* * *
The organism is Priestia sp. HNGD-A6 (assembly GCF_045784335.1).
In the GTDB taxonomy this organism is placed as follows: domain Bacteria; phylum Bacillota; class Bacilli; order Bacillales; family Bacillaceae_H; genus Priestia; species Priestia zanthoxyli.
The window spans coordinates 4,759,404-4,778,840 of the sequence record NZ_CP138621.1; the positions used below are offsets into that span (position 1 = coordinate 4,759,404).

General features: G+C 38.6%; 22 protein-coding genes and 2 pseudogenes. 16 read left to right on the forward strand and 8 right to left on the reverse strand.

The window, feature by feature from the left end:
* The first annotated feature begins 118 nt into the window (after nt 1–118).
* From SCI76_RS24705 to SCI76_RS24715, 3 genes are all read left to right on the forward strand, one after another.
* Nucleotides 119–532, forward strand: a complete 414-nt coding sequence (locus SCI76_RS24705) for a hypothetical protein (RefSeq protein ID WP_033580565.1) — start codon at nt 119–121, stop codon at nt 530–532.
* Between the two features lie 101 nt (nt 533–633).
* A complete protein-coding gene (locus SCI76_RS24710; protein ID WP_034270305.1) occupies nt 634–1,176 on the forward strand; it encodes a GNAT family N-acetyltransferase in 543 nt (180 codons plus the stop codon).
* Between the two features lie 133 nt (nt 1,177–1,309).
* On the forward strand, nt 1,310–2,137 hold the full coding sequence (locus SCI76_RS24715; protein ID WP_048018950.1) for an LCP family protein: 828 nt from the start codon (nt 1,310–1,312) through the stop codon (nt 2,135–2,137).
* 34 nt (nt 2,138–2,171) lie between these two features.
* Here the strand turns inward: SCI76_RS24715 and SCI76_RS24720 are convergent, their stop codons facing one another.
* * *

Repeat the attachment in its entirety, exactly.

The organism is Priestia sp. HNGD-A6 (assembly GCF_045784335.1).
In the GTDB taxonomy this organism is placed as follows: domain Bacteria; phylum Bacillota; class Bacilli; order Bacillales; family Bacillaceae_H; genus Priestia; species Priestia zanthoxyli.
The window spans coordinates 4,759,404-4,778,840 of the sequence record NZ_CP138621.1; the positions used below are offsets into that span (position 1 = coordinate 4,759,404).

General features: G+C 38.6%; 22 protein-coding genes and 2 pseudogenes. 16 read left to right on the forward strand and 8 right to left on the reverse strand.

The window, feature by feature from the left end:
* The first annotated feature begins 118 nt into the window (after nt 1–118).
* From SCI76_RS24705 to SCI76_RS24715, 3 genes are all read left to right on the forward strand, one after another.
* Nucleotides 119–532, forward strand: a complete 414-nt coding sequence (locus SCI76_RS24705) for a hypothetical protein (RefSeq protein ID WP_033580565.1) — start codon at nt 119–121, stop codon at nt 530–532.
* Between the two features lie 101 nt (nt 533–633).
* A complete protein-coding gene (locus SCI76_RS24710; protein ID WP_034270305.1) occupies nt 634–1,176 on the forward strand; it encodes a GNAT family N-acetyltransferase in 543 nt (180 codons plus the stop codon).
* Between the two features lie 133 nt (nt 1,177–1,309).
* On the forward strand, nt 1,310–2,137 hold the full coding sequence (locus SCI76_RS24715; protein ID WP_048018950.1) for an LCP family protein: 828 nt from the start codon (nt 1,310–1,312) through the stop codon (nt 2,135–2,137).
* 34 nt (nt 2,138–2,171) lie between these two features.
* Here the strand turns inward: SCI76_RS24715 and SCI76_RS24720 are convergent, their stop codons facing one another.